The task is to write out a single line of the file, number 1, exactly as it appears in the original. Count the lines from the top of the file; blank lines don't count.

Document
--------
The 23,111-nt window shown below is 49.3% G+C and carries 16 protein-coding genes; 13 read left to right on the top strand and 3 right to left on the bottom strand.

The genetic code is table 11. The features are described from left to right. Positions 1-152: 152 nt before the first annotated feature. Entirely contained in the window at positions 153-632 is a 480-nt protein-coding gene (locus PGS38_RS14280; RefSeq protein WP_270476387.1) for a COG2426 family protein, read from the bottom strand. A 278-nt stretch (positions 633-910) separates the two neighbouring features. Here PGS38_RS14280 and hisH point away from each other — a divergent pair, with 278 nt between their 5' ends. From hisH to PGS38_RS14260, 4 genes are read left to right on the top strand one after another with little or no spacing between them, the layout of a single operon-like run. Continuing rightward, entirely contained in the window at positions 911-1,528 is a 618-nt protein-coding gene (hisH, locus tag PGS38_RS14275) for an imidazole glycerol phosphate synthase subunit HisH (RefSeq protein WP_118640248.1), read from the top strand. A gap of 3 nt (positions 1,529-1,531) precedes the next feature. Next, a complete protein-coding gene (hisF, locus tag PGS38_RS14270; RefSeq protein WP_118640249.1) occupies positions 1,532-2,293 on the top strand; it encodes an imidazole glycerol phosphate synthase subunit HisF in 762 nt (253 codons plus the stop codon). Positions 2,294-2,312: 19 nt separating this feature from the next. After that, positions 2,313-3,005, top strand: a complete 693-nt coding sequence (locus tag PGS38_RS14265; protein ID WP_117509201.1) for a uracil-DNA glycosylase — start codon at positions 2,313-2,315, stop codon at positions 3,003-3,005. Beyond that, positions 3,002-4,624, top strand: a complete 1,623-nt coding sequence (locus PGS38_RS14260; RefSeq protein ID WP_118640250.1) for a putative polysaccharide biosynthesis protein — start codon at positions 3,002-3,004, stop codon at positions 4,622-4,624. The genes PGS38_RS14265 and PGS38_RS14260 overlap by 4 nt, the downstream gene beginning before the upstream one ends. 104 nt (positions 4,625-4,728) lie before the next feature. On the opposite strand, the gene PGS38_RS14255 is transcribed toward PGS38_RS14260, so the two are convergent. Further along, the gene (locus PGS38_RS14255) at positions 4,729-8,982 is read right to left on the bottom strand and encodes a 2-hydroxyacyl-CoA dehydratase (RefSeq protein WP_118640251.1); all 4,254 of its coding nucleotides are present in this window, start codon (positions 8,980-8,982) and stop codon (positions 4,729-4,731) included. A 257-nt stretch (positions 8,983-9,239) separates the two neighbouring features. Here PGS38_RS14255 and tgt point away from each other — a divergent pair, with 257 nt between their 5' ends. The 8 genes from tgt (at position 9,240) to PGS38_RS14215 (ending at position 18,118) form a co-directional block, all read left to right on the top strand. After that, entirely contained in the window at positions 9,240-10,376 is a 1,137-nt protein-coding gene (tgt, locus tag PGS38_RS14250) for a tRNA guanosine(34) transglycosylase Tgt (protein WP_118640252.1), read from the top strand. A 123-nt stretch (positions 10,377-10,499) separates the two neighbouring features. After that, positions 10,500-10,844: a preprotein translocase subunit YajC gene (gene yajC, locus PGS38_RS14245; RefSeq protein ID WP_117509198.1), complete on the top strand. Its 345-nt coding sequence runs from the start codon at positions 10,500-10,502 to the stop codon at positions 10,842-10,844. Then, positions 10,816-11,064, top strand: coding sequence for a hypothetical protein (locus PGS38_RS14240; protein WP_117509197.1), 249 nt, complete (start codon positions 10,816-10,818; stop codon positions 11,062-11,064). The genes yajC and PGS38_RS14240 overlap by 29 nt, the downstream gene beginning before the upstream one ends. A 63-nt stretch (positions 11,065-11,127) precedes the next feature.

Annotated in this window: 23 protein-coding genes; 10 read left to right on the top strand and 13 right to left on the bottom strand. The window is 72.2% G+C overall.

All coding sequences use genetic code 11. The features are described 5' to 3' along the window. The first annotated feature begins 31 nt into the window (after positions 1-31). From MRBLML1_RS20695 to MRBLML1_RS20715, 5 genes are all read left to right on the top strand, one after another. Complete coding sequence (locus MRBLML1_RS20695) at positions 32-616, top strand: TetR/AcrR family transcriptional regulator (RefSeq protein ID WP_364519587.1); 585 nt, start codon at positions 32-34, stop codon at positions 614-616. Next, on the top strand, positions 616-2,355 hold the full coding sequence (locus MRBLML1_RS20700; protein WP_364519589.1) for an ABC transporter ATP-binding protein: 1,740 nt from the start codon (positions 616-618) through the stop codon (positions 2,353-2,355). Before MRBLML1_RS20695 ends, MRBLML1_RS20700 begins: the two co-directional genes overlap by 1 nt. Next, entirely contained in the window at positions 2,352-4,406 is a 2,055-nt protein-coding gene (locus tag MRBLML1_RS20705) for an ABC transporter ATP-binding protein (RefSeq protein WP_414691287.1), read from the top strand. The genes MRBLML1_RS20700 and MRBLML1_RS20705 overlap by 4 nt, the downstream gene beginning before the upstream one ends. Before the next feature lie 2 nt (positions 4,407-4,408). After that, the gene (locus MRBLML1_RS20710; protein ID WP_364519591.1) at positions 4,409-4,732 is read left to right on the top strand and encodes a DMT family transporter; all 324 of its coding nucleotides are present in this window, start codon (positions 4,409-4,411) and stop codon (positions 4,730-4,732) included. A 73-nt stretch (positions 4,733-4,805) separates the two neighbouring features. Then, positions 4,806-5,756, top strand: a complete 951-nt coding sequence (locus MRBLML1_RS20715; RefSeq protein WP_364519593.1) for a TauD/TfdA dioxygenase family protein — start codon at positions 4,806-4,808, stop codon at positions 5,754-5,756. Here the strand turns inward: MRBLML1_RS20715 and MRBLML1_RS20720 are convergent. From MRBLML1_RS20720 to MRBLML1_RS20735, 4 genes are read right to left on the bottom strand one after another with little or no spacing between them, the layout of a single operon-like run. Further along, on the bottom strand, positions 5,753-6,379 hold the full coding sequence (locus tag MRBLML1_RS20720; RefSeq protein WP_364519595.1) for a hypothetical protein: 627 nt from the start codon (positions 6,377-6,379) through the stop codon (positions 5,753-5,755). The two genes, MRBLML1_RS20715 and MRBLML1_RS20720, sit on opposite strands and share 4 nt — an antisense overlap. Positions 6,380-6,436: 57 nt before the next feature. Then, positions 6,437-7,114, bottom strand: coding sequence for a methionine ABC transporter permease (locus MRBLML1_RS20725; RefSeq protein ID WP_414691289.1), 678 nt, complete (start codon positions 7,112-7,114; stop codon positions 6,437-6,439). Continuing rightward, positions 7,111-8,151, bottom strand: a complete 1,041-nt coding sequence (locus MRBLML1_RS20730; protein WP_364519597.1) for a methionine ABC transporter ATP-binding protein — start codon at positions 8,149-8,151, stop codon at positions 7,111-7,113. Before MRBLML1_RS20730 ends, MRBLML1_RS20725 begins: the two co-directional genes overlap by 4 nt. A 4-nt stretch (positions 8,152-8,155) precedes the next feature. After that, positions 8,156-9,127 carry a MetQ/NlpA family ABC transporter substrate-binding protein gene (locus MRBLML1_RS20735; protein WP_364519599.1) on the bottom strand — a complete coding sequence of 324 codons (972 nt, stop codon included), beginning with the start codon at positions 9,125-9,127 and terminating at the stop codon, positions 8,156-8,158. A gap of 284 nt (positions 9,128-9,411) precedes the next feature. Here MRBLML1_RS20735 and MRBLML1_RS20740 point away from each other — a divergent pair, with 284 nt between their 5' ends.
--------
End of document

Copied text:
The 23,111-nt window shown below is 49.3% G+C and carries 16 protein-coding genes; 13 read left to right on the top strand and 3 right to left on the bottom strand.